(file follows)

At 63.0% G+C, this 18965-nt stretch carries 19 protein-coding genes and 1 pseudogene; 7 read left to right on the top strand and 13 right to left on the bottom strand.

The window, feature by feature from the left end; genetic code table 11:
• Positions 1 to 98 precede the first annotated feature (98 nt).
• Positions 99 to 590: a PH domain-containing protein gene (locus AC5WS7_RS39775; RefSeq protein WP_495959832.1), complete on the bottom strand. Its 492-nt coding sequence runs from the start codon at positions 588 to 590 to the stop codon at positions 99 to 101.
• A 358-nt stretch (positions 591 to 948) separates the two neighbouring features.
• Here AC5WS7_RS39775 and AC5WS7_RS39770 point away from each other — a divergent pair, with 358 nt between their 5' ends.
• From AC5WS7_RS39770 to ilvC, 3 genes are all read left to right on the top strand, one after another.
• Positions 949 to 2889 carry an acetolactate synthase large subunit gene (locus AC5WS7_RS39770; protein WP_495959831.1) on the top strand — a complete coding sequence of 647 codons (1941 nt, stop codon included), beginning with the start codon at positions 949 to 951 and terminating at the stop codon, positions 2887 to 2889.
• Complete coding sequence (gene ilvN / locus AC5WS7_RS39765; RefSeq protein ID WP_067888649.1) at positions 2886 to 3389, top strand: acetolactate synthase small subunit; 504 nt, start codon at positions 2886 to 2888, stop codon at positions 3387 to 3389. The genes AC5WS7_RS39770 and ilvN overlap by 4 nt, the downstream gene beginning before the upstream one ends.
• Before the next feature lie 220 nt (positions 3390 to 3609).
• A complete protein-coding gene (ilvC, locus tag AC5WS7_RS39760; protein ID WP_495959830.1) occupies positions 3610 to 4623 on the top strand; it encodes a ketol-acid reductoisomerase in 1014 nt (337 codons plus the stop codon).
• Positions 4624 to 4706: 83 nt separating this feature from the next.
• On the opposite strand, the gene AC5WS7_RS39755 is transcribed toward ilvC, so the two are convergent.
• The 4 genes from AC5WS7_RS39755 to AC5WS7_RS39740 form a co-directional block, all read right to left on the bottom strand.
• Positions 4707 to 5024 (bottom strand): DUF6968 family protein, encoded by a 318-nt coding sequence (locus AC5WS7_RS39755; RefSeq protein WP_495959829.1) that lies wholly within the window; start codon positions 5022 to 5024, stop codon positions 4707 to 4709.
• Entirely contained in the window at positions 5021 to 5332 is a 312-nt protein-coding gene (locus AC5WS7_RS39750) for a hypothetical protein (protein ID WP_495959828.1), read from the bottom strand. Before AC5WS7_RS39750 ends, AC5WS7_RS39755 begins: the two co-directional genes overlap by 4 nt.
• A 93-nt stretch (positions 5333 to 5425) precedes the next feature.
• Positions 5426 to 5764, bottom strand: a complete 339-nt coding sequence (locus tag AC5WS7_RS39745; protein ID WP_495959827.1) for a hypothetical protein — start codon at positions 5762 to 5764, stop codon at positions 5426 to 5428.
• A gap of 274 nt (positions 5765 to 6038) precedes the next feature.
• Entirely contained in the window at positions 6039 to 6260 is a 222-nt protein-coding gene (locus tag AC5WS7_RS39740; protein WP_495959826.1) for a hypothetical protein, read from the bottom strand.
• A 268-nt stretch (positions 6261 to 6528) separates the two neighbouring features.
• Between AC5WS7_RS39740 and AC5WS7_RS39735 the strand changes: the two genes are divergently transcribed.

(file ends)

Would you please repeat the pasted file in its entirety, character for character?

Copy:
At 63.0% G+C, this 18965-nt stretch carries 19 protein-coding genes and 1 pseudogene; 7 read left to right on the top strand and 13 right to left on the bottom strand.

The window, feature by feature from the left end; genetic code table 11:
• Positions 1 to 98 precede the first annotated feature (98 nt).
• Positions 99 to 590: a PH domain-containing protein gene (locus AC5WS7_RS39775; RefSeq protein WP_495959832.1), complete on the bottom strand. Its 492-nt coding sequence runs from the start codon at positions 588 to 590 to the stop codon at positions 99 to 101.
• A 358-nt stretch (positions 591 to 948) separates the two neighbouring features.
• Here AC5WS7_RS39775 and AC5WS7_RS39770 point away from each other — a divergent pair, with 358 nt between their 5' ends.
• From AC5WS7_RS39770 to ilvC, 3 genes are all read left to right on the top strand, one after another.
• Positions 949 to 2889 carry an acetolactate synthase large subunit gene (locus AC5WS7_RS39770; protein WP_495959831.1) on the top strand — a complete coding sequence of 647 codons (1941 nt, stop codon included), beginning with the start codon at positions 949 to 951 and terminating at the stop codon, positions 2887 to 2889.
• Complete coding sequence (gene ilvN / locus AC5WS7_RS39765; RefSeq protein ID WP_067888649.1) at positions 2886 to 3389, top strand: acetolactate synthase small subunit; 504 nt, start codon at positions 2886 to 2888, stop codon at positions 3387 to 3389. The genes AC5WS7_RS39770 and ilvN overlap by 4 nt, the downstream gene beginning before the upstream one ends.
• Before the next feature lie 220 nt (positions 3390 to 3609).
• A complete protein-coding gene (ilvC, locus tag AC5WS7_RS39760; protein ID WP_495959830.1) occupies positions 3610 to 4623 on the top strand; it encodes a ketol-acid reductoisomerase in 1014 nt (337 codons plus the stop codon).
• Positions 4624 to 4706: 83 nt separating this feature from the next.
• On the opposite strand, the gene AC5WS7_RS39755 is transcribed toward ilvC, so the two are convergent.
• The 4 genes from AC5WS7_RS39755 to AC5WS7_RS39740 form a co-directional block, all read right to left on the bottom strand.
• Positions 4707 to 5024 (bottom strand): DUF6968 family protein, encoded by a 318-nt coding sequence (locus AC5WS7_RS39755; RefSeq protein WP_495959829.1) that lies wholly within the window; start codon positions 5022 to 5024, stop codon positions 4707 to 4709.
• Entirely contained in the window at positions 5021 to 5332 is a 312-nt protein-coding gene (locus AC5WS7_RS39750) for a hypothetical protein (protein ID WP_495959828.1), read from the bottom strand. Before AC5WS7_RS39750 ends, AC5WS7_RS39755 begins: the two co-directional genes overlap by 4 nt.
• A 93-nt stretch (positions 5333 to 5425) precedes the next feature.
• Positions 5426 to 5764, bottom strand: a complete 339-nt coding sequence (locus tag AC5WS7_RS39745; protein ID WP_495959827.1) for a hypothetical protein — start codon at positions 5762 to 5764, stop codon at positions 5426 to 5428.
• A gap of 274 nt (positions 5765 to 6038) precedes the next feature.
• Entirely contained in the window at positions 6039 to 6260 is a 222-nt protein-coding gene (locus tag AC5WS7_RS39740; protein WP_495959826.1) for a hypothetical protein, read from the bottom strand.
• A 268-nt stretch (positions 6261 to 6528) separates the two neighbouring features.
• Between AC5WS7_RS39740 and AC5WS7_RS39735 the strand changes: the two genes are divergently transcribed.